Wednesday, October 17, 2007

How many divisions (investment funds) has the Dalai Lama got?

David Seaton's News Links
The Dalai Lama is a great spiritual leader, I follow his discourses with great interest, indeed reverence. However, as a chief of state, I can't see that he is a great example of the democratic principals that George W. Bush says he is committed to bringing to the world with fire and the sword.

As I understand it Tibet's chief of state is chosen when a group of monks show a child personal effects of the last chief of state and if he recognizes them as his own, then he becomes the new chief of state... Come to think of it, that's not a whole lot different to the way Bush got to chief of state himself. Still I don't see why it was absolutely necessary to offend China on democratic principals. Because China is in a position to express its displeasure in many interesting ways.

People who understand money tell me that there is a liquidity crisis in the world, a rather desperate shortage of cash.

China has a huge amount of cash. They want to invest it in the west. It seems to me that this information doesn't square with the photo above.

In the same way I don't understand the timing of the Armenian genocide vote in the US Senate, I don't understand the timing of the photo above. Somebody is going to end up being humiliated and I don't think it's going to be the Chinese. DS

Martin Wolf: The brave new world of state capitalism - Financial Times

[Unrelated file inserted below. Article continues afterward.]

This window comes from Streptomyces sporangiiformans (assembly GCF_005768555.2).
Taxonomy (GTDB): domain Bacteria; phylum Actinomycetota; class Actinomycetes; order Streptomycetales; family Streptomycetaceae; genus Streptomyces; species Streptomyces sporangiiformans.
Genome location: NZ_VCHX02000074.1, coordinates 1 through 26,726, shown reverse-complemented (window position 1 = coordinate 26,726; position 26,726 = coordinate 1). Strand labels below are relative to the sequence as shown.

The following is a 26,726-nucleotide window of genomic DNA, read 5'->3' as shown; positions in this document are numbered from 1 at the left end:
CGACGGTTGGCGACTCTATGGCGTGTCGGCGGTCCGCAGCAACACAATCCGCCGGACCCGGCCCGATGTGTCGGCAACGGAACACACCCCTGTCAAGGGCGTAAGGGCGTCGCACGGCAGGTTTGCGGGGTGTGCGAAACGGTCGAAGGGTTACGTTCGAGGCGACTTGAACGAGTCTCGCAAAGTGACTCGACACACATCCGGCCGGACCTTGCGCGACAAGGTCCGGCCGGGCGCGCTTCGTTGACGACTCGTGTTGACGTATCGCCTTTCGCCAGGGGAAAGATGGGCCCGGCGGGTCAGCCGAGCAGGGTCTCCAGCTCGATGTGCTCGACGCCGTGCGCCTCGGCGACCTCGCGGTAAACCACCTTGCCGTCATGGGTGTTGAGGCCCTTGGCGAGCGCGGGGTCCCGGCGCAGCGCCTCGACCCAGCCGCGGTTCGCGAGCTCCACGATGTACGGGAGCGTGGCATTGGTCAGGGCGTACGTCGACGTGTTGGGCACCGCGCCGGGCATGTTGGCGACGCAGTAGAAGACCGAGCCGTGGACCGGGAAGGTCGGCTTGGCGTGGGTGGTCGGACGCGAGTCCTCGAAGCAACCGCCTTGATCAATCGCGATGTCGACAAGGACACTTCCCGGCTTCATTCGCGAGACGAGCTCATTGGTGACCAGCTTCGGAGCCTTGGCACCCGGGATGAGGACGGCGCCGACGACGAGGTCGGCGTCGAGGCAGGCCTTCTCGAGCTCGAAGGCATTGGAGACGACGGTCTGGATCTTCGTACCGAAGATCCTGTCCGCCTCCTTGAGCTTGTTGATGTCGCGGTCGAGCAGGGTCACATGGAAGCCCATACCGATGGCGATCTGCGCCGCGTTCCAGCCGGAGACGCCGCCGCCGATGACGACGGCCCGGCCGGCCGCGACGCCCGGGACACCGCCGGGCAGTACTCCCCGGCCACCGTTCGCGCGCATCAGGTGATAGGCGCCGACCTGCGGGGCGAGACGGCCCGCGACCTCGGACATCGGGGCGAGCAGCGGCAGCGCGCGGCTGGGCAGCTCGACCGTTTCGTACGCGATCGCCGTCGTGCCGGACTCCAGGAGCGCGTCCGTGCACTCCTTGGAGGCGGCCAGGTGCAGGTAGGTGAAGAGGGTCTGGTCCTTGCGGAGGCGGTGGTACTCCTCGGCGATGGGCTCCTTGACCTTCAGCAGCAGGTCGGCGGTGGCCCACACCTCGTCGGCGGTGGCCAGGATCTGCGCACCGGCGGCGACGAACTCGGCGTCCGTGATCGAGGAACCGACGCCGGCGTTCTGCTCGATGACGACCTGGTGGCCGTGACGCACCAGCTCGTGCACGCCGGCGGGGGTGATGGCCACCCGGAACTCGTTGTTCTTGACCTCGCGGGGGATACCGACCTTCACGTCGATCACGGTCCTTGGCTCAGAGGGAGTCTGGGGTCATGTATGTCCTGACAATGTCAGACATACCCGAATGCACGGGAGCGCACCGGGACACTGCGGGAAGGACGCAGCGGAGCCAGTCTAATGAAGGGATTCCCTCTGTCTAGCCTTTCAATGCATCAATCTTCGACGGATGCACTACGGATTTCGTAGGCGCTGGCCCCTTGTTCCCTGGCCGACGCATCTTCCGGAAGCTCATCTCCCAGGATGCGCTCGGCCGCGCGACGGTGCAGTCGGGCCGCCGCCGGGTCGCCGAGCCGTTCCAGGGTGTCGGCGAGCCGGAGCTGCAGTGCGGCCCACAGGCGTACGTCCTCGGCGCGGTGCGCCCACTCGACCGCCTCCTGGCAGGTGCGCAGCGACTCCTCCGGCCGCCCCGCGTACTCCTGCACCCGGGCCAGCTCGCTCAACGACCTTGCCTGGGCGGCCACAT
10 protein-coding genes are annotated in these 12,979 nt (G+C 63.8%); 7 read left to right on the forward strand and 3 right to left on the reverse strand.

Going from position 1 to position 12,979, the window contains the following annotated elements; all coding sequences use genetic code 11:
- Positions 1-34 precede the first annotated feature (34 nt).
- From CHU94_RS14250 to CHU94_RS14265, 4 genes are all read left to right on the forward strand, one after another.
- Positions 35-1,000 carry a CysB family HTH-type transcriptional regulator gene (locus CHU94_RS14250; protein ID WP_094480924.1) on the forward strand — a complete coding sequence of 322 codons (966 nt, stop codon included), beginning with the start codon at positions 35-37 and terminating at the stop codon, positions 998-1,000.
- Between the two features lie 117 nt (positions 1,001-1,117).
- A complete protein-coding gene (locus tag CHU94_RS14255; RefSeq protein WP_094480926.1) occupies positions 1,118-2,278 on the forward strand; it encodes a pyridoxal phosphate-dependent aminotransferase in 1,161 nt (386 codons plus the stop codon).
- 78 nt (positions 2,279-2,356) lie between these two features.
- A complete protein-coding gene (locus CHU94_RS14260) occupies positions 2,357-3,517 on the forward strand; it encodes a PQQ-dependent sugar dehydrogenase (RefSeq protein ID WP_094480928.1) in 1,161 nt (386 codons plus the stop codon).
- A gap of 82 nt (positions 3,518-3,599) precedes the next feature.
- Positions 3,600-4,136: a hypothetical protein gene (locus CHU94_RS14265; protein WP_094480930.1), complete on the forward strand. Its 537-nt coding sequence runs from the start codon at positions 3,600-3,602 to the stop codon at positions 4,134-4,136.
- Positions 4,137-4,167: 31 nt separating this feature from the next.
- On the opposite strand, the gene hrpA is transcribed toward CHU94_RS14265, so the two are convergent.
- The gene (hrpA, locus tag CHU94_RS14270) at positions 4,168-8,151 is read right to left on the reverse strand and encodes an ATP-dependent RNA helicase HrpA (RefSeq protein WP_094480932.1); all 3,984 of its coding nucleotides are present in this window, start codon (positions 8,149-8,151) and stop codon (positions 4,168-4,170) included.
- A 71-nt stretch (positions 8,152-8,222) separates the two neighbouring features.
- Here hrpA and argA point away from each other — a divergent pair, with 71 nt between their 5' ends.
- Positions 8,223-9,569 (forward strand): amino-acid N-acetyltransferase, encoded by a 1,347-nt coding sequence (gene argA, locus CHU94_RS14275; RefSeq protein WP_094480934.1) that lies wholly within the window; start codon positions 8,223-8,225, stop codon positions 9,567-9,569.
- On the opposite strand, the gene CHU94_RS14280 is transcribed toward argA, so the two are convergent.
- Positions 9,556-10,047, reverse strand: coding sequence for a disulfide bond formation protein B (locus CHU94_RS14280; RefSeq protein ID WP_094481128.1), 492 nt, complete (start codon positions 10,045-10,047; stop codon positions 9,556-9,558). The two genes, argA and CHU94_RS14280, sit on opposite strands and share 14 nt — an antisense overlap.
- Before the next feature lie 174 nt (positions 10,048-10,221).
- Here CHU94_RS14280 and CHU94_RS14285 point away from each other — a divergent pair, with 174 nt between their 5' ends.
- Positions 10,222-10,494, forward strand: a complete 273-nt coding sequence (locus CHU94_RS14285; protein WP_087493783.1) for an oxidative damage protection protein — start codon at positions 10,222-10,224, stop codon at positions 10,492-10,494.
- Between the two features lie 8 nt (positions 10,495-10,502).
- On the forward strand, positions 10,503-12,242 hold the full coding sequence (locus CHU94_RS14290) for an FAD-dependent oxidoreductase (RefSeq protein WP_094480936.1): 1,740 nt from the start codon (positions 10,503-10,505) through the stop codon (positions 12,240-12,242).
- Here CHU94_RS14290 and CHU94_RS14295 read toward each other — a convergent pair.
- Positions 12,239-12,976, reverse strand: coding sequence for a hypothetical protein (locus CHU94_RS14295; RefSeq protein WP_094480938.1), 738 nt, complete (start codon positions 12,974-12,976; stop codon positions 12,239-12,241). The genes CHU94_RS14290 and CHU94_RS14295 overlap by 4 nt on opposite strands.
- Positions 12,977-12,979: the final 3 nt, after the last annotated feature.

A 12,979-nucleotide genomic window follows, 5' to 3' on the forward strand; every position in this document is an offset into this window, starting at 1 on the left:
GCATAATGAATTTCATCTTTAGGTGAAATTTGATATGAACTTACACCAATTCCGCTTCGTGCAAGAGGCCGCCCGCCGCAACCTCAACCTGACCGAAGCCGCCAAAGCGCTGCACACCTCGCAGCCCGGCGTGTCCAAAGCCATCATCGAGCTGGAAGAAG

Abstract: Globalisation was supposed to mean the worldwide triumph of the market economy. Yet some of the most influential players are turning out to be states, not private actors. States play a dominant role in ownership and production of raw materials, notably oil and gas. Now states are also emerging as owners of wealth. This is creating widespread concern. Does that narrow focus make sense? The broad answer is No.(...) In all, they control some $2,200bn, with $2,100bn in the top 20 funds. The seven biggest belong (in order of estimated size) to Abu Dhabi ($625bn), Norway ($322bn), Singapore – GIC ($215bn), Kuwait ($213bn), China ($200bn), Russia ($128bn) and Singapore – Temasek ($108bn).(...) The sovereign funds remain far smaller than official foreign currency reserves (approximately $5,600bn). But the expectation is that these funds will grow rapidly, possibly to exceed official currency reserves in a number of years. If recent growth were to continue, the total value would reach $13,000bn over the next decade. This might then be 5 per cent of total global financial wealth.(...) Many sovereign wealth funds should raise no concerns whatsoever. The worrying ones are only those that do seek dominant positions or outright ownership of strategically important businesses. If the fund belonged to a government deemed potentially hostile, the concern must be bigger. It would be reasonable to keep control of companies operating in defence or high technology out of the ownership of funds belonging to any foreign government, let alone a potentially hostile one. But interesting questions arise elsewhere: what would people feel about Chinese government ownership of a big media operator?(...) the owners of the sovereign wealth funds need to understand their own best interests. They should manage their money professionally and transparently. This is also the way to minimise friction with host countries. If they refuse to abide by these principles, they must expect trouble. Yet trouble should not go out of its way to look for them: far, far worse things can happen than for China to come to the west bearing the chequebook it has earned by its people’s remarkable efforts. READ IT ALL

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